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My daughter is a year and a half old now and has become a picky eater.  Unlike her infant days where she eagerly gobbled up any type of baby food I made her, she is much choosier about what she will try.  The likeliest target to end up on the floor is vegetables.  Even the ones she will eat today will not get the same treatment tomorrow.  So to make these green beans more enticing, I cooked it with bacon.  Because, let’s face it, everything tastes better with bacon.  And the bacon I had on hand was one I purchased from Applegate Farms’ website.  I got a discount by purchasing a case over individual packages.

Garlicky Green Beans and Bacon

1 pound of green beans, washed and trimmed

4 pieces uncooked bacon, chopped

5 cloves garlic, chopped

salt to taste

approximately 1/4 cup water

  1. Over high heat, cook bacon pieces until some of the fat is rendered.  I used a wok but a cast-iron skillet or saute pan will work, too.
  2. Add the green beans and garlic and continue to cook for a few minutes, stirring frequently.
  3. Add the water, in increments if necessary, while still cooking over high heat to create steam.  If the pan is not hot enough, you’ll end up stewing the beans.
  4. Season with salt and remove the beans once they are cooked through but still crunchy and bright green.

I served these along side the rib eye steaks I wrote about previously and it was a simple and satisfying meal.  Best of all, my daughter started off by eating the green beans before she had any of the steak, and my little meat eater loves steak.  I was super excited and looked at my husband who said matter of factly, “Of course she likes it, it tastes like bacon.”  So eloquently put.  The excitement was short lived, though, as I found moments later that bits of green beans were the only things left in her bowl with no trace of bacon or beef.

Sigh… I’ll keep trying.

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Spaghetti and I have a history together.  As a kid, I loved to eat spaghetti.  I loved to twirl the noodles around my fork or slurp it a la “Lady and the Tramp”.  I didn’t care that my mom added soy sauce to the marinara or that the cheese came from a green shaker can.  It was fun to eat.  Then when I got older and was in school, it was a quick food to make and was easy on the grocery bill.  Those frequent quick and easy meals led to the freshman 15 and the sophomore who-knows-how-many.  Once the Atkins diet and low-carb meals became popular, I said goodbye to my spaghetti as I prepared to fit into my wedding dress.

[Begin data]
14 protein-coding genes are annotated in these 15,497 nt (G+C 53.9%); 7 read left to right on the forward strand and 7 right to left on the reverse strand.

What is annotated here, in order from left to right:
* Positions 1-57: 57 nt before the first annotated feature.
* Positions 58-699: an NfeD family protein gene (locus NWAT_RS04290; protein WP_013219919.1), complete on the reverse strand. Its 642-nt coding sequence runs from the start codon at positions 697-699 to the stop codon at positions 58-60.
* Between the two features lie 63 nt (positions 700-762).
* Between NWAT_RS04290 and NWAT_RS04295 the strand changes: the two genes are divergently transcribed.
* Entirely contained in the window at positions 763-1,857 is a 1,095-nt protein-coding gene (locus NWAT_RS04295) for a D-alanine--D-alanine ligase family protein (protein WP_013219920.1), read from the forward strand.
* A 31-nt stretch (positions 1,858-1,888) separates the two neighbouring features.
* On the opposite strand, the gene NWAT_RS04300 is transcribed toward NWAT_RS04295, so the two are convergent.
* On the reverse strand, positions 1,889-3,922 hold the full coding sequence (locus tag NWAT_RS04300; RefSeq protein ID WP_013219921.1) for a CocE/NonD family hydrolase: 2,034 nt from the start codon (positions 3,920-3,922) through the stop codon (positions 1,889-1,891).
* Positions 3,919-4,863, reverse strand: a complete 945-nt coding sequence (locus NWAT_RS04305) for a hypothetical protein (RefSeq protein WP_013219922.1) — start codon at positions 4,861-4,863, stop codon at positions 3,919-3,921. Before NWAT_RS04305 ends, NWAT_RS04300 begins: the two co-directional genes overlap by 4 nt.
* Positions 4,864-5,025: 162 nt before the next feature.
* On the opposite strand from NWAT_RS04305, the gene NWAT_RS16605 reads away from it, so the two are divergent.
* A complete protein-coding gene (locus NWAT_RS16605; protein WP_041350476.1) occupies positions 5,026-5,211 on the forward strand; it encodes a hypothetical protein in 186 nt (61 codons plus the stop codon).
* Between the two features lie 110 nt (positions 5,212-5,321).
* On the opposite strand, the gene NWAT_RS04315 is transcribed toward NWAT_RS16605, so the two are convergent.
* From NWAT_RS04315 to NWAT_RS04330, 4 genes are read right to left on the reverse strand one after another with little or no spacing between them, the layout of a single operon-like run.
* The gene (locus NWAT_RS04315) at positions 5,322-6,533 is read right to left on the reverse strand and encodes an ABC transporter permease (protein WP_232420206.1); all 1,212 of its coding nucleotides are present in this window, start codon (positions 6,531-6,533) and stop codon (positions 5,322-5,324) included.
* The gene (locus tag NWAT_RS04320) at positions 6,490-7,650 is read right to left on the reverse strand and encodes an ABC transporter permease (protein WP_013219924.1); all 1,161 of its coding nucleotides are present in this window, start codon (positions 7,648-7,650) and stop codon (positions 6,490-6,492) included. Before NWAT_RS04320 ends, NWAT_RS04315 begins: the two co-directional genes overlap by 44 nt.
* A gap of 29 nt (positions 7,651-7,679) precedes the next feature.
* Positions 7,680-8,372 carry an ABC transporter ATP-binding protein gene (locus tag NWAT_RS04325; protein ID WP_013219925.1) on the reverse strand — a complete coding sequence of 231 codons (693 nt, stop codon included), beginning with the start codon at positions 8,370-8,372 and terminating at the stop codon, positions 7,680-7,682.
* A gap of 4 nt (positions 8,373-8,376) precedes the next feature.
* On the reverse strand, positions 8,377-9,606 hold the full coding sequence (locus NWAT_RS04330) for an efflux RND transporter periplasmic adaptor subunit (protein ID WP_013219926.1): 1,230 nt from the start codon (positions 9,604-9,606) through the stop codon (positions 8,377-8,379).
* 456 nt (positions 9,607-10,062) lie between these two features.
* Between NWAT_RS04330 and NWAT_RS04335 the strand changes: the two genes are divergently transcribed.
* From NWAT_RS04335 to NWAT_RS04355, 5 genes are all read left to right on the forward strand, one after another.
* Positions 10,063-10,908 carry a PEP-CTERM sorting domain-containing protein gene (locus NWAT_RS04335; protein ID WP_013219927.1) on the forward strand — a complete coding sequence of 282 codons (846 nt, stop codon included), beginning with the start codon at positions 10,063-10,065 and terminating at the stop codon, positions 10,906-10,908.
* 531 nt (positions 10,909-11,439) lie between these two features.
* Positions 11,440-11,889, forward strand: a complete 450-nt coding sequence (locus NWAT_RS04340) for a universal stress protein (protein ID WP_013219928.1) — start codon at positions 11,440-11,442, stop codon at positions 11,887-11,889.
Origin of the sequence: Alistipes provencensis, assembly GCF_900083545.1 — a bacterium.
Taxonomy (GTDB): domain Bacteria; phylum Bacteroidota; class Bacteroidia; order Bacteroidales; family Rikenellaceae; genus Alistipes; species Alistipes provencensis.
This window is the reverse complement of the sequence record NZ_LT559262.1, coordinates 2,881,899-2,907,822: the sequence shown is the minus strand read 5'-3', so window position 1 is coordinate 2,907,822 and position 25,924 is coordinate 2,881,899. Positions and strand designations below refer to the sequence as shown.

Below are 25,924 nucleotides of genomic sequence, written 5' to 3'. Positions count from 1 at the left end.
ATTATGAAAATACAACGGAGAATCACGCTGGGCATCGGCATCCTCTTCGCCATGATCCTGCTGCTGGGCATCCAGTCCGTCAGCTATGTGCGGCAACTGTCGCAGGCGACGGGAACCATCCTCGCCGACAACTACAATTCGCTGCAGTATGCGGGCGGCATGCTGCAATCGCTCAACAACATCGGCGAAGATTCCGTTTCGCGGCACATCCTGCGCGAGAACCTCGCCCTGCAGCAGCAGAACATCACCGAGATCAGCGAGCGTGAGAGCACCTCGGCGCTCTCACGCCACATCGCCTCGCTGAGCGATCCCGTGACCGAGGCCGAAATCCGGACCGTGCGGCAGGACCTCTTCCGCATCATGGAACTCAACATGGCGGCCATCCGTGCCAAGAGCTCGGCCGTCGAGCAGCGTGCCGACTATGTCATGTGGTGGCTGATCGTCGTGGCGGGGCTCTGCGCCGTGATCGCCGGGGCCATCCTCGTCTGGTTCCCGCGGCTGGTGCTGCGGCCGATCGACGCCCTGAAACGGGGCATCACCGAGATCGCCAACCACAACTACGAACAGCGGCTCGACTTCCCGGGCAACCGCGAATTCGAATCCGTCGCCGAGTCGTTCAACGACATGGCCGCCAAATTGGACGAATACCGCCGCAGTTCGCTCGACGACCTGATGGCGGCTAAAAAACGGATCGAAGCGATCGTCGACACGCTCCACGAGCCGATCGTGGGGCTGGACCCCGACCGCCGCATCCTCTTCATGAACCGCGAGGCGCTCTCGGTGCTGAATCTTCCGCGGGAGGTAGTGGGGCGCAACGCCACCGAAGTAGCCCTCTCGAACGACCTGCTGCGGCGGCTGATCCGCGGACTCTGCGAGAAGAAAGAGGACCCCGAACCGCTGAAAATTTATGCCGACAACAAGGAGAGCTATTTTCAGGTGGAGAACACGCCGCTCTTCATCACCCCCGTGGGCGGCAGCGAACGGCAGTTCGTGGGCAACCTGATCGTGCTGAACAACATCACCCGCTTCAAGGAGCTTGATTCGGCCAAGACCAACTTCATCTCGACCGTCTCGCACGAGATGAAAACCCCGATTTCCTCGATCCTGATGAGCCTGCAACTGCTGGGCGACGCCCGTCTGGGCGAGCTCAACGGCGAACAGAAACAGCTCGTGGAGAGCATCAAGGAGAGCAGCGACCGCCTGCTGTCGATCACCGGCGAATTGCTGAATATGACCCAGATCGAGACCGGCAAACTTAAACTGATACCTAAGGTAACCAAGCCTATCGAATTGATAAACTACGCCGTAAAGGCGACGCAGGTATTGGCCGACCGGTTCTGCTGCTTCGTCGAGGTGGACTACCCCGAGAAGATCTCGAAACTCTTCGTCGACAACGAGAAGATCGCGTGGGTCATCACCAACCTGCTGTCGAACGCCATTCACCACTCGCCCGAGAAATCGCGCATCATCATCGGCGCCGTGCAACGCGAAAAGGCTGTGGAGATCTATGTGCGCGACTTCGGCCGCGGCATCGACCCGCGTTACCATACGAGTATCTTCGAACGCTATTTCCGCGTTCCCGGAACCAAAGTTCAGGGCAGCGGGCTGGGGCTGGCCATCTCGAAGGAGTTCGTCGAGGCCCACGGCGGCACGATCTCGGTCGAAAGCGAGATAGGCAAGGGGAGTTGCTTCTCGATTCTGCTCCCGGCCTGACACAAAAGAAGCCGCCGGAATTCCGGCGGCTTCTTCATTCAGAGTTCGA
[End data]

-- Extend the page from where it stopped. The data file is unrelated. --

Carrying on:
Now we’ve reunited and spaghetti is once again part of my culinary circle.  I’ve figured out I can have my spaghetti without the pasta thanks to a very aptly named gourd – spaghetti squash.  It’s as if mother nature knew that there would be those who love Italian but not wheat and provided the perfect solution.  Once cooked, the spaghetti squash is ready to carry any sauce with its long strands.  It is so simple to prepare, you’ll wish you switched your semolina for squash ages ago.

The easiest way to cook spaghetti or any other squash (acorn, pumpkin, etc.), is to roast it whole.  I learned this tip from The Spunky Coconut Cookbook: Gluten Free, Casein Free, Sugar Free (page 59, How to Cook a Pumpkin or Squash).  There are step-by-step instructions and photos and it’s hard to mess up.  You skip all the work needed to cut into a hard gourd not to mention that squashy residue that doesn’t want to wash off your hands.  Just stick it in the oven and once it’s brown and soft, the squash can be peeled and seeded.  In case you don’t have the cookbook, here are some instructions.

Roasting a Whole Spaghetti Squash

  1. Preheat oven to 350 to 400 degrees F.
  2. Place a clean squash, uncut, in a baking dish or roasting pan.
  3. Bake for an hour or more depending on the size of the squash.  The skin will turn brown and slightly puffy.
  4. Let squash cool before peeling.  Cut in half and remove the seeds.
  5. Use a fork to scrape and separate the strands.

My small to medium spaghetti squash was cooked at 350 degrees F for about an hour and ten minutes.  Once it was done, this is what I had.

The spaghetti squash is tender but has enough bite to simulate an al dente texture.  It makes a great bed for your favorite sauce and meatballs.  This is how we enjoy spaghetti now and my daughter is learning how to twirl it around her fork.  Then she throws the fork aside and digs in with both hands.

What will you put on your spaghetti squash?